• Devaluation: taking success for granted and under-appreciating relationships and resources out of an urge to pursue “the next new thing.”

On a small scale, these derailers are fairly unobtrusive. But when leaders exemplify or encourage this kind of behavior on a regular basis, it can have an avalanche effect. Our study reveals that derailing tendencies often result in failure on the individual level — no matter how many positive qualities someone possesses — which, if unaddressed, will eventually affect the performance of the team at large.

There are ways, however, you can mitigate derailers to foster innovation and entrepreneurial mindsets among your team members.

Read the complete article at 5 Things Leaders Do That Stifle Innovation

Additional Reading

Source: ComplexDiscovery

A Matter of Pricing? A Running Update of Semi-Annual eDiscovery Pricing Survey Responses

First administered in December of 2018 and conducted four times during the last two years with 334 individual responses, the semi-annual eDiscovery Pricing Survey highlights pricing on selected collection, processing, and review tasks. The aggregate results of all surveys as shared in the provided comparative charts may be helpful for understanding pricing and its impact on purchasing behavior on selected services over time.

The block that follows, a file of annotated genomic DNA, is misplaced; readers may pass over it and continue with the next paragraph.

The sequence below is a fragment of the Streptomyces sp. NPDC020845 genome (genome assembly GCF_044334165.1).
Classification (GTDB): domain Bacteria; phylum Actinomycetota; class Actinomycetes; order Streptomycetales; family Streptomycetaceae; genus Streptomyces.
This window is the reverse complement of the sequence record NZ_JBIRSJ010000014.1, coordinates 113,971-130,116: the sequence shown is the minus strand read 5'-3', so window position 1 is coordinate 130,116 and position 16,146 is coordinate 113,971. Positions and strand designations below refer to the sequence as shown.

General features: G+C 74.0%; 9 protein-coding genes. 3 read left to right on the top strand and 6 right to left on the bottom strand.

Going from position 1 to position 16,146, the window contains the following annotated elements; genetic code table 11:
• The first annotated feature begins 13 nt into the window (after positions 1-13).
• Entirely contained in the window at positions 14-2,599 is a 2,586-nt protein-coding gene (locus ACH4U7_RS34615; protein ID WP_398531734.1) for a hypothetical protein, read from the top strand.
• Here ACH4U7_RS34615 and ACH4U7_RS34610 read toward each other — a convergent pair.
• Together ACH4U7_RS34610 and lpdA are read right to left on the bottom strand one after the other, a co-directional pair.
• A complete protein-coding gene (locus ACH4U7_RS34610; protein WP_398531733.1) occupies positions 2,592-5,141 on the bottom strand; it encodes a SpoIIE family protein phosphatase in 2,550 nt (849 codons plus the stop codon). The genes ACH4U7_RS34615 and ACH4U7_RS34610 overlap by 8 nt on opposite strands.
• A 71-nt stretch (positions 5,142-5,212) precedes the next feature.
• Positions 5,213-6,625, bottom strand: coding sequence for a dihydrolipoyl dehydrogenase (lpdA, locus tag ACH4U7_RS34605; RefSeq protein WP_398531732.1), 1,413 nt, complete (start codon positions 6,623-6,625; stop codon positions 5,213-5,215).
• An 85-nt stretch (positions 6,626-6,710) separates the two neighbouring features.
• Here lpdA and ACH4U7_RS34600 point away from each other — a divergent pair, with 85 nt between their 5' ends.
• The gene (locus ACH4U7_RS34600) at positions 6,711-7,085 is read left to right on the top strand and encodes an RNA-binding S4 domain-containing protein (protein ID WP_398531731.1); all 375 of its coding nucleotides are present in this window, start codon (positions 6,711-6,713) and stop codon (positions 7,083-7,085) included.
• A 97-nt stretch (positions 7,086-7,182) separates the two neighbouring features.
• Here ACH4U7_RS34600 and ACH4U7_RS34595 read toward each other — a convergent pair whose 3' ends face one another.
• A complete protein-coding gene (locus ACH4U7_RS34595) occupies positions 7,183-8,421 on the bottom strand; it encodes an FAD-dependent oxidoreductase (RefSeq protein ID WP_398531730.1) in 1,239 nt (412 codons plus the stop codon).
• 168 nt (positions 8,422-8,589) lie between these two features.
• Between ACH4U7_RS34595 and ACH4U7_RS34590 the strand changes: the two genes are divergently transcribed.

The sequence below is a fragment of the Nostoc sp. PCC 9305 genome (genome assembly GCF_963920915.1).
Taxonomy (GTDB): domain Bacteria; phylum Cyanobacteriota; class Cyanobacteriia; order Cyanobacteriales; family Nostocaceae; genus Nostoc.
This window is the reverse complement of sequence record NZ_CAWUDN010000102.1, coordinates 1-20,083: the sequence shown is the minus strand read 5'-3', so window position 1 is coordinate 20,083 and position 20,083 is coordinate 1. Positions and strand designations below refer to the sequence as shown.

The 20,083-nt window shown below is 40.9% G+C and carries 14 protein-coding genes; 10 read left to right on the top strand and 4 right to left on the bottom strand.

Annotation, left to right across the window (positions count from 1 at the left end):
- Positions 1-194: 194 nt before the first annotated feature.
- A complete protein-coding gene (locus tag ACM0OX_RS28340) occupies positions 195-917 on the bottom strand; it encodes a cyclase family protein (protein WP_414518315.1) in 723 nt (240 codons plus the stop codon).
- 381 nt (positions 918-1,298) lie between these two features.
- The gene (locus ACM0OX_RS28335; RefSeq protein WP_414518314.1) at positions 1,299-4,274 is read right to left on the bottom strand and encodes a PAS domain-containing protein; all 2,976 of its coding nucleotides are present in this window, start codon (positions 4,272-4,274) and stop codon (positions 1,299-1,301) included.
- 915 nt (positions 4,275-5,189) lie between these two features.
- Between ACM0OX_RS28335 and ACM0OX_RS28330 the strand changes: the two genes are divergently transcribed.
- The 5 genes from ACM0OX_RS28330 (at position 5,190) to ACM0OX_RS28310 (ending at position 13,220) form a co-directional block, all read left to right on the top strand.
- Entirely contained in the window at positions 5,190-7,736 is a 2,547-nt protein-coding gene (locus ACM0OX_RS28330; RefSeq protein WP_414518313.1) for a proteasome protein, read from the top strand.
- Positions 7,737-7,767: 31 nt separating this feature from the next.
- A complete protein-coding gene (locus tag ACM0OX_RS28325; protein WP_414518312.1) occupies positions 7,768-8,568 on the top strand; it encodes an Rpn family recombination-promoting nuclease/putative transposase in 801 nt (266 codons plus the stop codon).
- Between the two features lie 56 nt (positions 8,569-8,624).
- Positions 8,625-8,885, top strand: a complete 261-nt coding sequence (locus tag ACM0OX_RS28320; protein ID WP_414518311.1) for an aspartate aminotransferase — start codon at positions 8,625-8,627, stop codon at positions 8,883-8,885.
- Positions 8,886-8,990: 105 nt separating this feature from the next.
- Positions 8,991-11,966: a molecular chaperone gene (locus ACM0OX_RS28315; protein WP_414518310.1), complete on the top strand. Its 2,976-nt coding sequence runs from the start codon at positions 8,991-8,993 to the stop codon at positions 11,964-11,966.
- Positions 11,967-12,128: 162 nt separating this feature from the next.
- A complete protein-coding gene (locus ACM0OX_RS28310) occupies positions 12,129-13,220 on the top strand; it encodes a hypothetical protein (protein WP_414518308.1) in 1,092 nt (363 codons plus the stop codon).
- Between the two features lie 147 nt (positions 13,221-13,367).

Access the Results Now!

ComplexDiscovery combines original industry research with curated expert articles to create an informational resource that helps legal, business, and information technology professionals better understand the business and practice of data discovery and legal discovery.

All contributions are invested to support the development and distribution of ComplexDiscovery content. Contributors can make as many article contributions as they like, but will not be asked to register and pay until their contribution reaches $5.

A Cybersecurity Self Check? Medical Facilities Best Practice Test Criteria for Article 32 GDPR

According to the publishers, this paper is an aid to quickly...

Classifications, Concerns, and Concepts: Reference Architectures and the Industrial Internet of Things

The expected disruptive developments collectively referred to as the Internet of...

A Matter of Pricing? A Running Update of Semi-Annual eDiscovery Pricing Survey Responses

First administered in December of 2018 and conducted four times during...

Five Great Reads on eDiscovery for May 2020

From review market sizing revisions to pandemeconomic pricing, the May 2020...

A Running List: Top 100+ eDiscovery Providers

Based on a compilation of research from analyst firms and industry...

The eDisclosure Systems Buyers Guide – 2020 Edition (Andrew Haslam)